Why the UK’s Fiscal Charter is Doomed to Fail
Research suggests that the likelihood of achieving the Government’s aim of a balanced budget by 2020 is low
The Government’s aim of
balancing the books by 2020 is unlikely to be achieved if they continue with
the current programme of austerity. That’s according to a new report by
academics from City University London’s Political Economy Research Centre
The paper, Why the UK’s Fiscal Charter is Doomed to Fail, by Professor Ronen Palan (right) and Professor Richard Murphy, analysed the use of austerity economics and its impact during the first and second Cameron governments.
They concluded that by 2020, if Office for Budget Responsibility (OBR) forecasts for the past five years are projected to the future, instead of the planned £10 billion surplus, the government will be forced to report a deficit of nearly £40 billion instead. This would undermine the UK’s current fiscal charter, which dictates that governments borrow only in times of distress.
The paper was released ahead of the Chancellor George Osborne setting out the state of the economy in the Autumn Statement and his spending plans for the next four years in the Spending Review.
The researchers found that the Treasury has underestimated the impact of welfare and departmental spending cuts on the broader economy and especially cuts to public sector investment. It suggests that without a boost to public infrastructure, private sector businesses will limit their own investment plans, leading to lower productivity and depressed GDP growth over the next four years.
The report attributes this underestimation to the Office for Budget Responsibility (OBR) adopting an unrealistic fiscal multiplier range for government spending. In economics, the fiscal multiplier is the ratio of a change in national income compared to the change in government spending that causes it.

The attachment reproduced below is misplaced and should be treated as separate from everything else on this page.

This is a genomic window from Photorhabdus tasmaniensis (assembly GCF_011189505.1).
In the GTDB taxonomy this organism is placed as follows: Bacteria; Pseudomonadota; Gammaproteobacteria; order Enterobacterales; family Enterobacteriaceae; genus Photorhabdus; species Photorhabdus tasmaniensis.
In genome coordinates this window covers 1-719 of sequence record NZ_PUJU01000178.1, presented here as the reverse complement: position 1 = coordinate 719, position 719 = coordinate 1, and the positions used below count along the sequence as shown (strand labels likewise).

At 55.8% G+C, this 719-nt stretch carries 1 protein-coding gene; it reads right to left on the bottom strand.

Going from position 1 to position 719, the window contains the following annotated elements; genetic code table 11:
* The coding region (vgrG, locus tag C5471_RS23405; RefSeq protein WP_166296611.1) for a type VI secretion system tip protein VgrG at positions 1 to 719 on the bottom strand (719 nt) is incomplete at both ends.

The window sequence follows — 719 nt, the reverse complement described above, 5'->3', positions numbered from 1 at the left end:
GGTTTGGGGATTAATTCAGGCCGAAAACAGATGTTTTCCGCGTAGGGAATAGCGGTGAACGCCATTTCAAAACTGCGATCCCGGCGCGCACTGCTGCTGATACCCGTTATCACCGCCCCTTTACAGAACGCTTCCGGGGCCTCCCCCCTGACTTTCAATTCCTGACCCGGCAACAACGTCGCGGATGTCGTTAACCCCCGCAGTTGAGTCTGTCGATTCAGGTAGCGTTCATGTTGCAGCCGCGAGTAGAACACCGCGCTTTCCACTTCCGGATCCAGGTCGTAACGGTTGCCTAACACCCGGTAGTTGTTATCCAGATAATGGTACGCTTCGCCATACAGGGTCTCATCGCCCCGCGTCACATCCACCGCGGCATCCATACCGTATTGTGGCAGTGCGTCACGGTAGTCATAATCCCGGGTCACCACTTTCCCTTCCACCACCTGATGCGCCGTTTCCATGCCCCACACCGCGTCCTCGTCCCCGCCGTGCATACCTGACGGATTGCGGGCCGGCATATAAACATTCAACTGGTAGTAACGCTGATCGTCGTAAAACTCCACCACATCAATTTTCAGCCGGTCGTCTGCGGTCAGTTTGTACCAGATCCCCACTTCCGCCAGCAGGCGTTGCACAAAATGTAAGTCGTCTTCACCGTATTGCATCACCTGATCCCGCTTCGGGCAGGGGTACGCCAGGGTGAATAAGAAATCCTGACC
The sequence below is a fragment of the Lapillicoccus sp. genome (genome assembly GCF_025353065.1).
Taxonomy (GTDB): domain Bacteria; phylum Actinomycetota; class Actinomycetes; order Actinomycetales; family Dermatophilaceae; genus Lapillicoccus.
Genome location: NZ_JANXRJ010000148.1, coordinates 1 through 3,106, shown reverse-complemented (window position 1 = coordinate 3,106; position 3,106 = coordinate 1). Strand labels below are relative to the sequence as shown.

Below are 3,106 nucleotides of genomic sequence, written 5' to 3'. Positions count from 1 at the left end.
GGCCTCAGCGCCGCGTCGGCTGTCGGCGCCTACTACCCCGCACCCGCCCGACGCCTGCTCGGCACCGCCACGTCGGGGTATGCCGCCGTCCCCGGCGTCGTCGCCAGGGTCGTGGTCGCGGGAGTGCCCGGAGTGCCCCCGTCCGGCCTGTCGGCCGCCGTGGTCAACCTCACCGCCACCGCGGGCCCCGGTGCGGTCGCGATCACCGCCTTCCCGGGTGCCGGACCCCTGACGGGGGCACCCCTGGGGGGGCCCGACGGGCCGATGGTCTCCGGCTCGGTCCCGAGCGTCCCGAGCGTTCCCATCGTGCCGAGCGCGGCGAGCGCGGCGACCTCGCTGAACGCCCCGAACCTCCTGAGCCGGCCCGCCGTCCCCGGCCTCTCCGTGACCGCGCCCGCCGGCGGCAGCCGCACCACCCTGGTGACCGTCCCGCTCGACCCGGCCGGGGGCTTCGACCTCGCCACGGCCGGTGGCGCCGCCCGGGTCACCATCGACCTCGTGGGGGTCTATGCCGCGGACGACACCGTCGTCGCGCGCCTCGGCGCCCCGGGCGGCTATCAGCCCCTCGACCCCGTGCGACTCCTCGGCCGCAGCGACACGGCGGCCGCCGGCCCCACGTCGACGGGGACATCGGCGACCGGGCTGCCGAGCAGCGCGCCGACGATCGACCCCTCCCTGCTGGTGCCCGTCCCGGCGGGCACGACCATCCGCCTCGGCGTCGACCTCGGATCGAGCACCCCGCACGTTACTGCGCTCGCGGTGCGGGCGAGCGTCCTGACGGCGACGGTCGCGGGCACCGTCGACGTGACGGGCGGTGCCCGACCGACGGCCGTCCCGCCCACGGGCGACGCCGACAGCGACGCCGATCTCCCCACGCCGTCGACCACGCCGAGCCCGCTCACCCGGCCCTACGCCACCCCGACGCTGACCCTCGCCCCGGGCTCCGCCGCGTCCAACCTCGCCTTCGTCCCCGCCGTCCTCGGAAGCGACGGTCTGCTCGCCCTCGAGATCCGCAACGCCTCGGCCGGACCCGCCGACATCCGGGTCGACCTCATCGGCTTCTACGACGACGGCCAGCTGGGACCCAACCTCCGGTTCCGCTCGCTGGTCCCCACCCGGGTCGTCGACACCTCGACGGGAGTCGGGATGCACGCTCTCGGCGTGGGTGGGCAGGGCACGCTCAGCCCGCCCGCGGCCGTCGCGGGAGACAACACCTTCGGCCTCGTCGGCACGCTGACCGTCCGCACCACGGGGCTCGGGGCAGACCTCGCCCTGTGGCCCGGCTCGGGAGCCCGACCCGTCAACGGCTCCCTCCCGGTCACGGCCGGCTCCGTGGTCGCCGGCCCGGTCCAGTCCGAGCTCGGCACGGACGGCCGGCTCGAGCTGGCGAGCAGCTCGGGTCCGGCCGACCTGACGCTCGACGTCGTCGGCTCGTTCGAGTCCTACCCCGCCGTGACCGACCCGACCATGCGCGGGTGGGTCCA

The OBR has set the UK’s fiscal multiplier range at 0.6 to 1.0, which assumes that for every £1 of public spending cuts, the cost to the economy as a whole is less than 70p. However, a study by the International Monetary Fund showed it could actually be as much as £1.70 as private businesses recoiled from making long-term investment decisions while the government retrenched.
Speaking to the Guardian, Richard Murphy, Professor of Practice in International Political Economy at City University London, commented: “The very low multiplier the Treasury uses assumes that cuts in government spending will stimulate growth. That’s an assumption, and not a fact. It is one the IMF now disagree with.
“The result of basing policy on that multiplier is we have more cuts than we need, lower growth in the UK economy as a result, lower earnings for most households and so lower tax revenues – which actually makes balancing the government’s books harder.”
Ronen Palan, Professor of International Political Economy at City University London, says the low multiplier has led to an overestimation of the benefit of austerity and the constant upwards revision of public borrowing needs.
The paper states: “The Office for Budget Responsibility forecasts for balancing the books by 2020 is premised on very significant, and in our view unrealistic, changes in the pattern of behaviour of the private sector within the UK economy and the external sectors over the next few years.
“If the rate of inaccuracy of OBR forecasts from 2011–12 to 2015–16 was replicated in the years 2015–16 to 2019–20 then, based on the July 2015 OBR forecast, an additional £162 billion would be borrowed over this period, and at the end of the 2015-2020 parliament the budget would not be running a surplus of £10.2 billion but would instead be showing a deficit of £39.3 billion.”
The City Political Economy Research Centre (CITYPERC) aims to nurture new thinking on the relationship between economic and political processes through research, publications and partnerships.